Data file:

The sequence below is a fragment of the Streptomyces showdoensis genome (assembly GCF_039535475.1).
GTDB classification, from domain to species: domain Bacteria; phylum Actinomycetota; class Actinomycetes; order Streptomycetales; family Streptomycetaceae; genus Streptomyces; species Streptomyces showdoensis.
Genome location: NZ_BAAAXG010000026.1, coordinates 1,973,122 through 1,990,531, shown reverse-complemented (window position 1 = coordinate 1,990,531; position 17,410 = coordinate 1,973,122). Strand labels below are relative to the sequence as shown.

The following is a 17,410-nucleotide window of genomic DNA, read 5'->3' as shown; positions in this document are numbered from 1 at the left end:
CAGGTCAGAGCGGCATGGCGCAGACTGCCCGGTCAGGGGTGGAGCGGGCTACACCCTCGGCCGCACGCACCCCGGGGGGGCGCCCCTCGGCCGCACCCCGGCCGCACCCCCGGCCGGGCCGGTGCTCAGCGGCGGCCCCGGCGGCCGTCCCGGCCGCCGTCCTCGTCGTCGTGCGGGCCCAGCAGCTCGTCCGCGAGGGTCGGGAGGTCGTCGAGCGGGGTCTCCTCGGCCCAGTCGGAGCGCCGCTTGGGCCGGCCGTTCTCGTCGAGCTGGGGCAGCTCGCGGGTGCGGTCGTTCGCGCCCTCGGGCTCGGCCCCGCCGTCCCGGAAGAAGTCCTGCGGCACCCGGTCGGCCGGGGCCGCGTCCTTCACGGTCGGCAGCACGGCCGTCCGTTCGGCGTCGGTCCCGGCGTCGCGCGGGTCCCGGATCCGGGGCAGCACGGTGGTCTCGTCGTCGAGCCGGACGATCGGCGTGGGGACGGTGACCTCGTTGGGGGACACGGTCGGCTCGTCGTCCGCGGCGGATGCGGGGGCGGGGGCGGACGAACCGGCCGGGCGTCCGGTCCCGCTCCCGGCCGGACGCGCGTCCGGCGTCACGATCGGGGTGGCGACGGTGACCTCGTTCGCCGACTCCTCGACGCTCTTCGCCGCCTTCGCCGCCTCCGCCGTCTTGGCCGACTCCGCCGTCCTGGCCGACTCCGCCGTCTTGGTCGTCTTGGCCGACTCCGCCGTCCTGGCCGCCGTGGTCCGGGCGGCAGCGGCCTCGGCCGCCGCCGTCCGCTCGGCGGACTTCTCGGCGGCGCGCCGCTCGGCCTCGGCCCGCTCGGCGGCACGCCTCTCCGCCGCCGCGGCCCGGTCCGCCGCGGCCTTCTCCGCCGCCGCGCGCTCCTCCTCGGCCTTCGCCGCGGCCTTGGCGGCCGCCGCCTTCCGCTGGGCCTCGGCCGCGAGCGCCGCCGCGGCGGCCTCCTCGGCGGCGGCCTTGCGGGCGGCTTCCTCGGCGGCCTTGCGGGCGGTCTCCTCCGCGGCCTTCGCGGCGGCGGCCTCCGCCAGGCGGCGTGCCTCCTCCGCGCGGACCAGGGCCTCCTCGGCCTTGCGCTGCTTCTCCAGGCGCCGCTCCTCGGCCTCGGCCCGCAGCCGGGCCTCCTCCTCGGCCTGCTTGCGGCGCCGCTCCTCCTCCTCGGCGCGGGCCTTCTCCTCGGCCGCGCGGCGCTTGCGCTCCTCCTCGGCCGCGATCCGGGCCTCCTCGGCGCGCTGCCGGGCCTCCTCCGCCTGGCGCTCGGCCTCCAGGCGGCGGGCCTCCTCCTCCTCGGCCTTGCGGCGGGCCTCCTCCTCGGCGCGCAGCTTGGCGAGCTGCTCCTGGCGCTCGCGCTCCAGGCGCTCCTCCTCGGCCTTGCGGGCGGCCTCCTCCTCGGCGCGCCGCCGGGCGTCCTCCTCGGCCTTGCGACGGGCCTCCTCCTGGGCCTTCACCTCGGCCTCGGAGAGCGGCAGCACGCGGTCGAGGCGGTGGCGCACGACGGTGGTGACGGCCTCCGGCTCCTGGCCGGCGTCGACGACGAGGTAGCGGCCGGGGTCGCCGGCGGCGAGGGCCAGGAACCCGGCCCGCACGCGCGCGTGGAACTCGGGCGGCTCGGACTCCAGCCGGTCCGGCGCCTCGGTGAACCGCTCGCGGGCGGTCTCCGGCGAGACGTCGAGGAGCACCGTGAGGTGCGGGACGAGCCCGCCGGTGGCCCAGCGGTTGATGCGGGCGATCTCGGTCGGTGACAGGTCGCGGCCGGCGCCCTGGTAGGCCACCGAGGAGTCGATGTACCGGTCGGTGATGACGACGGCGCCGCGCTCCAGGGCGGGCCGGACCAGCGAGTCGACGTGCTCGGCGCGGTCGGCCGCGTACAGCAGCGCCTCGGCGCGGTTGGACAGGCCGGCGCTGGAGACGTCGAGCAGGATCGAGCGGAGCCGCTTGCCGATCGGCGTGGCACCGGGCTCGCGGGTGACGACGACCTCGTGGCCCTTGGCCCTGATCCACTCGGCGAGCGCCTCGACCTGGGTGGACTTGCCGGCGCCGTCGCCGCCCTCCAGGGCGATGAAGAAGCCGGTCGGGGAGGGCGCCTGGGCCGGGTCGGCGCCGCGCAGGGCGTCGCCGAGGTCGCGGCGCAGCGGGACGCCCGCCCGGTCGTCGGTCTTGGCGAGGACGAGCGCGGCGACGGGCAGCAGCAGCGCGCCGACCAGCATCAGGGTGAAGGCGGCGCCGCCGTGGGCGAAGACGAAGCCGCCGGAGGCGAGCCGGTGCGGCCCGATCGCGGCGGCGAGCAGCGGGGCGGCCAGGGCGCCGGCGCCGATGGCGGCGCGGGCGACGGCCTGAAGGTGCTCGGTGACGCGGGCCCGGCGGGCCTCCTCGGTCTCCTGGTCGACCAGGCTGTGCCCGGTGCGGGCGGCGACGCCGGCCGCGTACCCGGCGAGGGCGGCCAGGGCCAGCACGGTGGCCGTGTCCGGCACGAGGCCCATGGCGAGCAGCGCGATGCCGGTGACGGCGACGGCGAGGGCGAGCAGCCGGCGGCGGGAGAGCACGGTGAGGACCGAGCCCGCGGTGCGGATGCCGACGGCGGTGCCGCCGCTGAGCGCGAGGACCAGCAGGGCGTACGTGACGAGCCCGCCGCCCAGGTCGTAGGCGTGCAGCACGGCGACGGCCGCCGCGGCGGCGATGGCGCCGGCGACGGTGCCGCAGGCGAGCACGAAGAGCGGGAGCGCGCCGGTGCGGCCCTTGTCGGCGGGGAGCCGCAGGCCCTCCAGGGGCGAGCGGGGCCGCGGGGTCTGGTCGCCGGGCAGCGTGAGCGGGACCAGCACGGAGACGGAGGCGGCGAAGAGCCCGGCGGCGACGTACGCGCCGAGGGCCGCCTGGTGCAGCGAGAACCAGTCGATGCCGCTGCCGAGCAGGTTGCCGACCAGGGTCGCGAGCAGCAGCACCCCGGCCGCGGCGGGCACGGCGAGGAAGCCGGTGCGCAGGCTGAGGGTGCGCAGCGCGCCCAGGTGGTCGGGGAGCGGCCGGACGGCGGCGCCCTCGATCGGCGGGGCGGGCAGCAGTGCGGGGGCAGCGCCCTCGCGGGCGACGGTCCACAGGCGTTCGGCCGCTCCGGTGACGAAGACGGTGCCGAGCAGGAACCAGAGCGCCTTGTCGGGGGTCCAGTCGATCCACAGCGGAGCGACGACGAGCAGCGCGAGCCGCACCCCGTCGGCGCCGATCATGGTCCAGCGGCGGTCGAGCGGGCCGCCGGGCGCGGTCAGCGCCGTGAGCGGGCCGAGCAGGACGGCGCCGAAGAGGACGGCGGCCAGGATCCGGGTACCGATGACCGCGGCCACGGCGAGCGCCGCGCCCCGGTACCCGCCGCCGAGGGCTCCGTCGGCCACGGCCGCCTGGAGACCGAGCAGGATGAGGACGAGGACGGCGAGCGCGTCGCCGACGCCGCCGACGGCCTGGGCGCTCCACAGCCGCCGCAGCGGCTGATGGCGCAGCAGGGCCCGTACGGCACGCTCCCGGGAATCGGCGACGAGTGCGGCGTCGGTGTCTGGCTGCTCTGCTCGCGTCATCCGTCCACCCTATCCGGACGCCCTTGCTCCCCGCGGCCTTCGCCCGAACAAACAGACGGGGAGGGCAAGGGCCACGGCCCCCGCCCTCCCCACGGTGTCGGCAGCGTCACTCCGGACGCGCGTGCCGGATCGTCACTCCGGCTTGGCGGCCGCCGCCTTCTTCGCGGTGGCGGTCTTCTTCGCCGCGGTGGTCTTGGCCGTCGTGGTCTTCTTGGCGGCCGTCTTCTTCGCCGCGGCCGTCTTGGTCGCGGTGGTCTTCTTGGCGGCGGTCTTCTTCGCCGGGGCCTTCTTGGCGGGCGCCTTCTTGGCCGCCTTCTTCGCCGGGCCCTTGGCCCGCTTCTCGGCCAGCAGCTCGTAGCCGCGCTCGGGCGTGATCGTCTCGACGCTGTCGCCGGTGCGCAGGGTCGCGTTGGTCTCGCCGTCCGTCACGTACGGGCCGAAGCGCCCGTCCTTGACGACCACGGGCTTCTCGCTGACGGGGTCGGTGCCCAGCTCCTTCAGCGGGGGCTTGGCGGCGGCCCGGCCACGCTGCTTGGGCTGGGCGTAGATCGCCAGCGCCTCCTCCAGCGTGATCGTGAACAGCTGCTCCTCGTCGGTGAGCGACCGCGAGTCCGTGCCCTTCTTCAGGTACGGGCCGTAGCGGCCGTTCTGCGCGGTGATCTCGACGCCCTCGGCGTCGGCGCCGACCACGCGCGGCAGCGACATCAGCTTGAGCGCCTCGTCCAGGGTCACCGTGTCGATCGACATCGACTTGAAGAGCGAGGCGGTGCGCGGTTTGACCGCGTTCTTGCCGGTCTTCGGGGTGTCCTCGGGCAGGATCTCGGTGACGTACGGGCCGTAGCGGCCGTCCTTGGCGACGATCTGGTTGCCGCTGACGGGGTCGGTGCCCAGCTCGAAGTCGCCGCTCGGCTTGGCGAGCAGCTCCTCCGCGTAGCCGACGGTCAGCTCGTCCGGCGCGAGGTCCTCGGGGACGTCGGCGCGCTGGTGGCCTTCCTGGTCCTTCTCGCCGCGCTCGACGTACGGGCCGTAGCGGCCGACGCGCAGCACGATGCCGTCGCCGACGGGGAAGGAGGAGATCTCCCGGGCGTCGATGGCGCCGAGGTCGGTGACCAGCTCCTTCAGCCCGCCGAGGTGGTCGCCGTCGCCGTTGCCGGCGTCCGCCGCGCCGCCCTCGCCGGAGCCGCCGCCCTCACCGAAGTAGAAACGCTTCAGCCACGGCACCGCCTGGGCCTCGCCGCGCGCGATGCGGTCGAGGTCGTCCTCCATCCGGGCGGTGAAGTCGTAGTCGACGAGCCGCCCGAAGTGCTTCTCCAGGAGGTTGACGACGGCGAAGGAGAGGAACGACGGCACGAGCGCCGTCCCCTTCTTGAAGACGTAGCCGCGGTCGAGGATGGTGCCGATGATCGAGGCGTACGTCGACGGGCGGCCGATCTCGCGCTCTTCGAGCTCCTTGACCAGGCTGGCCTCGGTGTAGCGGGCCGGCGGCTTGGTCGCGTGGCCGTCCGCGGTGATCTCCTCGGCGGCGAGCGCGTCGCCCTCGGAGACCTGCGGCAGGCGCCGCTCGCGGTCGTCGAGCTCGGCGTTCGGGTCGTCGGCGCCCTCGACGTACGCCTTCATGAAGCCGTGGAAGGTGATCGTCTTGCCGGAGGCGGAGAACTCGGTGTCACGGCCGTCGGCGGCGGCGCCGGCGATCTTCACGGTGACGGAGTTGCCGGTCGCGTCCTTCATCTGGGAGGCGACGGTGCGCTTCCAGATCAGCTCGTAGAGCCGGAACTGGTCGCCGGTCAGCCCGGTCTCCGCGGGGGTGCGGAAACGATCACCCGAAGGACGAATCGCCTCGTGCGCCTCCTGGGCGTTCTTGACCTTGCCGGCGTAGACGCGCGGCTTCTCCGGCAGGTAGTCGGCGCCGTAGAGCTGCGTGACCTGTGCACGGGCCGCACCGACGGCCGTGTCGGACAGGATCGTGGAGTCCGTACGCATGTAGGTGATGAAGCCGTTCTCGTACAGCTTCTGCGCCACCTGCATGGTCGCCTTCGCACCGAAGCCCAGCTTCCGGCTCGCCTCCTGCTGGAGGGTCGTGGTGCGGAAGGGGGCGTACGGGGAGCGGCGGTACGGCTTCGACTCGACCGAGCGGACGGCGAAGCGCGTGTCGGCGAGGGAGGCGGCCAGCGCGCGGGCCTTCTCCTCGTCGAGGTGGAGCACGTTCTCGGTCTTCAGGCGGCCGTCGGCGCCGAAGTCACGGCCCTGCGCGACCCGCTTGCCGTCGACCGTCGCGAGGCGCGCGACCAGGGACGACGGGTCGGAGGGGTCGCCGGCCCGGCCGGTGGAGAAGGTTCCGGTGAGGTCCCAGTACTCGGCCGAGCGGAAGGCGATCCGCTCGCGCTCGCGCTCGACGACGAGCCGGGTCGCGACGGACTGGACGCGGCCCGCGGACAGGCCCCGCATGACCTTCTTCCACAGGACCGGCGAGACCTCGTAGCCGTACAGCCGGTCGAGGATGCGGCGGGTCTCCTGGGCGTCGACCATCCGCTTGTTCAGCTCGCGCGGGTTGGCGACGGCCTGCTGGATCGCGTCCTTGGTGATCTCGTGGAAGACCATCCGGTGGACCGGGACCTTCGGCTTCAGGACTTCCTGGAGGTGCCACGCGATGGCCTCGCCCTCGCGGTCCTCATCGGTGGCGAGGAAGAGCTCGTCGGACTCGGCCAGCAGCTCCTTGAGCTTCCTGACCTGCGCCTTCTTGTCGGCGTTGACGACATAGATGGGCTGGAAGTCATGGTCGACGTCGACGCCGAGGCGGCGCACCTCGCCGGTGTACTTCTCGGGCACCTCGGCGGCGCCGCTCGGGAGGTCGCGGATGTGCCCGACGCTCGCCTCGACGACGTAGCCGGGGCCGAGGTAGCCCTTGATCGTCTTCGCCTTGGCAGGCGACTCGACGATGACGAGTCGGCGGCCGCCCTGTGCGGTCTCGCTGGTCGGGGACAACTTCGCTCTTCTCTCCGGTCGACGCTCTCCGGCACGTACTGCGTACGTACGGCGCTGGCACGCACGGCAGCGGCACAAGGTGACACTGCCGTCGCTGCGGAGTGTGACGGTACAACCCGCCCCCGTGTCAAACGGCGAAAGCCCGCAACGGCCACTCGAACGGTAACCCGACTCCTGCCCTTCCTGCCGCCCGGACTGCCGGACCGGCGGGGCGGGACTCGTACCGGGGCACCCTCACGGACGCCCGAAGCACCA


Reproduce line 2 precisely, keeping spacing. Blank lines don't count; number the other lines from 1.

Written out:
GTDB classification, from domain to species: domain Bacteria; phylum Actinomycetota; class Actinomycetes; order Streptomycetales; family Streptomycetaceae; genus Streptomyces; species Streptomyces showdoensis.